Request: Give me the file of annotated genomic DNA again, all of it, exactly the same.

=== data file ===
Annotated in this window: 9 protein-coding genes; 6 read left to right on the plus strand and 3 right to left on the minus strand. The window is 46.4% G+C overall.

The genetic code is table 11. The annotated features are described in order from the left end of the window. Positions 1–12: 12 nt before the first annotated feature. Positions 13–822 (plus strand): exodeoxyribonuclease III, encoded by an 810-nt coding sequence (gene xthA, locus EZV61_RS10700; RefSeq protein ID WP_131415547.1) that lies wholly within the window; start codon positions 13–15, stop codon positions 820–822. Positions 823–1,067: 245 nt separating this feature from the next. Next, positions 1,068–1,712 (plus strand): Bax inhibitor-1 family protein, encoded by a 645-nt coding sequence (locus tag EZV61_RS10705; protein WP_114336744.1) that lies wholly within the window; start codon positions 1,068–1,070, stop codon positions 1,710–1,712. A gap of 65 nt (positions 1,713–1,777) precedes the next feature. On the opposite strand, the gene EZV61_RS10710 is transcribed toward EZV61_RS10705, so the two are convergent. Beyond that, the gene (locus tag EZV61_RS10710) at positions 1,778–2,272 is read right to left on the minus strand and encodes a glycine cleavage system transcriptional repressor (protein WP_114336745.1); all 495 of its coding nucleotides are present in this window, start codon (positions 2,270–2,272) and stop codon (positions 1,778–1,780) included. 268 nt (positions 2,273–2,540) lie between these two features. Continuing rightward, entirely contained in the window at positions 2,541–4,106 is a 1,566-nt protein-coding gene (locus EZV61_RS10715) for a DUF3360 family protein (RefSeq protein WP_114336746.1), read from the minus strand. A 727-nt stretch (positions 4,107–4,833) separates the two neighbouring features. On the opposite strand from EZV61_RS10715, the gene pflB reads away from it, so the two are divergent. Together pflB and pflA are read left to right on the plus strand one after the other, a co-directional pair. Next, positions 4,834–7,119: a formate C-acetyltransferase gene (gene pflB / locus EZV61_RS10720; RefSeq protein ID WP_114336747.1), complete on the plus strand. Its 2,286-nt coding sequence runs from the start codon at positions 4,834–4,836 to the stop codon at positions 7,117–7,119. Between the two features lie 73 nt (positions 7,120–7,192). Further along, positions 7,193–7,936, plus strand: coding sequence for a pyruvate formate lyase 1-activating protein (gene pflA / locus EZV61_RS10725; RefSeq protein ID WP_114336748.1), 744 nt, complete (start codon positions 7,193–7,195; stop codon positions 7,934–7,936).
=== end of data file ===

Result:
Annotated in this window: 9 protein-coding genes; 6 read left to right on the plus strand and 3 right to left on the minus strand. The window is 46.4% G+C overall.

The genetic code is table 11. The annotated features are described in order from the left end of the window. Positions 1–12: 12 nt before the first annotated feature. Positions 13–822 (plus strand): exodeoxyribonuclease III, encoded by an 810-nt coding sequence (gene xthA, locus EZV61_RS10700; RefSeq protein ID WP_131415547.1) that lies wholly within the window; start codon positions 13–15, stop codon positions 820–822. Positions 823–1,067: 245 nt separating this feature from the next. Next, positions 1,068–1,712 (plus strand): Bax inhibitor-1 family protein, encoded by a 645-nt coding sequence (locus tag EZV61_RS10705; protein WP_114336744.1) that lies wholly within the window; start codon positions 1,068–1,070, stop codon positions 1,710–1,712. A gap of 65 nt (positions 1,713–1,777) precedes the next feature. On the opposite strand, the gene EZV61_RS10710 is transcribed toward EZV61_RS10705, so the two are convergent. Beyond that, the gene (locus tag EZV61_RS10710) at positions 1,778–2,272 is read right to left on the minus strand and encodes a glycine cleavage system transcriptional repressor (protein WP_114336745.1); all 495 of its coding nucleotides are present in this window, start codon (positions 2,270–2,272) and stop codon (positions 1,778–1,780) included. 268 nt (positions 2,273–2,540) lie between these two features. Continuing rightward, entirely contained in the window at positions 2,541–4,106 is a 1,566-nt protein-coding gene (locus EZV61_RS10715) for a DUF3360 family protein (RefSeq protein WP_114336746.1), read from the minus strand. A 727-nt stretch (positions 4,107–4,833) separates the two neighbouring features. On the opposite strand from EZV61_RS10715, the gene pflB reads away from it, so the two are divergent. Together pflB and pflA are read left to right on the plus strand one after the other, a co-directional pair. Next, positions 4,834–7,119: a formate C-acetyltransferase gene (gene pflB / locus EZV61_RS10720; RefSeq protein ID WP_114336747.1), complete on the plus strand. Its 2,286-nt coding sequence runs from the start codon at positions 4,834–4,836 to the stop codon at positions 7,117–7,119. Between the two features lie 73 nt (positions 7,120–7,192). Further along, positions 7,193–7,936, plus strand: coding sequence for a pyruvate formate lyase 1-activating protein (gene pflA / locus EZV61_RS10725; RefSeq protein ID WP_114336748.1), 744 nt, complete (start codon positions 7,193–7,195; stop codon positions 7,934–7,936).